Substantive representation of youth in representative bodies




1.5.2017 - 30.4.2020

Range on year:

0.60 FTE | 2017


prof.dr. Tomaž Deželan

Research activity:

Social sciences

The phases of the project and their realization:

MODULE 1: Self-perception of Slovenian members of the National Assembly 1-36 month - an in-depth literature review in the national and international context (1-6 month) - delivery of the survey instrument (6-12 month) - conducting the survey in the National Assembly of the Republic of Slovenia with at least a two-thirds response rate (based on previous research conducted in this chamber) (12-16 month) - data editing and preparation of a database for storage in the public social science data archive (ADP) (16-17 month) - data processing (statistical analysis with a special emphasis on network analysis) and preparation of a report (17-22 month) - preparation for interviews with MPs (30); transcription of interviews and analysis with QDA miner toolkit (18-24 month) - preparation of the final report on the basis of qualitative and quantitative data (24-30 month) - preparation and publication of a scientific monograph on the roles of MPs in Slovenia and a publication of one article in a journal indexed by Web of Science (30-36 month) MODULE 2: Citizens' (primarily youth's) perception of representative roles 1-36 - an in-depth literature review in the national and international context (1-6 month) - analysis of the available public opinion polls (6-9 month) - preparation of questionnaires for the web and telephone survey and sampling (9-12 month) - conducting a pilot study and adjusting the questionnaires (12-14 month) - conducting the web and telephone surveys (14-18 month) - preliminary analysis of the data obtained (descriptive statistics) (18-20 month) - data editing and preparation of a database for storage in the public social science data archive (ADP) (20-22 month) - in-depth statistical analysis of the quantitative data (bivariate and multivariate analysis) (22-26 month) - preparation of material for the qualitative study (oral histories) based on the qualitative data (20-22 month) - conducting the oral histories’ fieldwork (interviewing in the field); transcription of the oral histories material and analysis with the QDA miner tool (22-26 month) - interpretation, comparison and synthesis of the qualitative and quantitative data and preparation of the final report (26-30 month) - publication of one article in a journal indexed in Web of Science (30-36 month) COMMON TO BOTH MODULES 28-26 - implementation of deliberative forums with stakeholders (28-32 month) - preparation of recommendations for institutional improvements and for programmes with the aim of substantive representation of youth (30-36 month) - final conference of the project, which shall take place in the National Assembly of the RS (we convened such events in the past in collaboration with the National Assembly) (36 month)

Research Organisation:


Citations for bibliographic records:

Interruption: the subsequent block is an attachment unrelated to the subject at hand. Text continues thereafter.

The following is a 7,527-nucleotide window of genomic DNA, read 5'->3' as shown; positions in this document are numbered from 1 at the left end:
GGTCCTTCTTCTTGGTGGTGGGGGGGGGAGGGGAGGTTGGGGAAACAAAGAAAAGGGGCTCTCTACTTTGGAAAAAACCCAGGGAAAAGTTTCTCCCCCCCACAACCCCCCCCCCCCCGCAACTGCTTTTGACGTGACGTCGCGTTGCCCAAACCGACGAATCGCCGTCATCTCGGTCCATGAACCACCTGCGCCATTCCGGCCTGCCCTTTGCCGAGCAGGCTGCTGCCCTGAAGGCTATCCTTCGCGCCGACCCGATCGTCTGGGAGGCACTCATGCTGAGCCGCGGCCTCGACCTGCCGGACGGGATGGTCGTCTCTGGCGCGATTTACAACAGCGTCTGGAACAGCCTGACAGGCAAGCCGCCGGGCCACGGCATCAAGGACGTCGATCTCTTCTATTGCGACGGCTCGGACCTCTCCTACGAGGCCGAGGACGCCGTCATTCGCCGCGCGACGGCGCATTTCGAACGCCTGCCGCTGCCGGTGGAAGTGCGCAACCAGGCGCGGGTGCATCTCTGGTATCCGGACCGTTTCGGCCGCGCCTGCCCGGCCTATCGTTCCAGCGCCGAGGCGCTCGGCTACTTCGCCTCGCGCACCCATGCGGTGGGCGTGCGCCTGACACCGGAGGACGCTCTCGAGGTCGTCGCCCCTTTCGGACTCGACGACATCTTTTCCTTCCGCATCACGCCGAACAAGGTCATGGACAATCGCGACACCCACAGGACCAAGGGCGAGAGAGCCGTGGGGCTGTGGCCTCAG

As we have witnessed in the last few years, modern representative democracy is facing numerous challenges and criticisms, all of which have some connection to the question of the quality of representation. Trust in representative institutions as well as satisfaction with the functioning of democracy are extremely low, in some countries even reaching critical levels. Under the strain of depleting trust in political representatives and institutions of democracy, it is no surprise to hear emerging voices questioning the validity of the concept of representative democracy itself. Hence, the focus of contemporary debates should be centred on the quality of the current form of political representation and the way it corresponds to the changed political imaginary of citizens, primarily youth. This is in line with the evidence of misrepresentation of the citizenry in parliaments and debates focussing on withdrawal of youth from institutional politics. The population most affected by this problem and also most hostile to this image of democracy is youth. With less than 2,8 per cent of representatives in national parliaments (IPU, 2015), and accompanying evidence of low levels of political participation reinforced by unfavourable political structure and unfavourable policy outcomes (EYF, 2015; Deželan, 2016), the main challenge therefore entails the question of how members of parliament (MPs) understand and perceive their representational roles and, conversely, how citizens, primarily youth, perceive these roles and behaviour. This project shall address two dimensions of representation; the style and focus of observed political representatives, which both have an impact on the characteristics and quality of representation as observed by citizens, primarily youth. Yet it seems more appropriate to talk about role-switching for representatives since they are not necessarily loyal to merely one style and focus of representation but self-perceive their roles as variable. In that sense, the issue of the determinants of those role-takings (institutional, political/career patterns and socio-demographic/personal) is crucially important, particularly in terms of addressing different identities, ideologies and interests present in the political arena. This research project aims to address the key issues of political representation and the problem of the transmission of citizens' preferences to MPs as well as the question of the constraints citizens' preferences may impose on MPs and their behaviour. On the other hand, we wish to identify the type of representation most suitable to the political imaginary of youth and the key barriers to introduction of such representation type. We believe it is vital to (1) identify the characteristics of representational roles (in terms of the style and focus of representation) and their determinants in order to combat the crisis of political representation. This will be achieved by implementing a face-to-face survey conducted among deputies and upgraded with interviews with MPs. At the same time, the (2) identification of representation style and focus suitable to youth, shall be performed by analysing available survey data, which will serve as the basis for public opinion research conducted on the population of youth aged between 15 and 30. To allow a greater insight into the changed political imaginary of youth we shall subsequently apply the oral histories approach. Both strands of results shall be tested and validated through deliberative forums with stakeholders. By implementing this, we wish to contribute to contemporary debates about the crisis of representation npr. Thorley, 2015; Keane, 2009; Rosanvallon, 2008; Micheletti, 2012) and debates about a problem of political participation and representation of youth (Putnam, 2000; Macedo et al., 2005; Dalton, 2008; Wattenberg, 2012; Garcia-Albacete, 2014; Roger in Marti, 2015; Loader et al. 2015).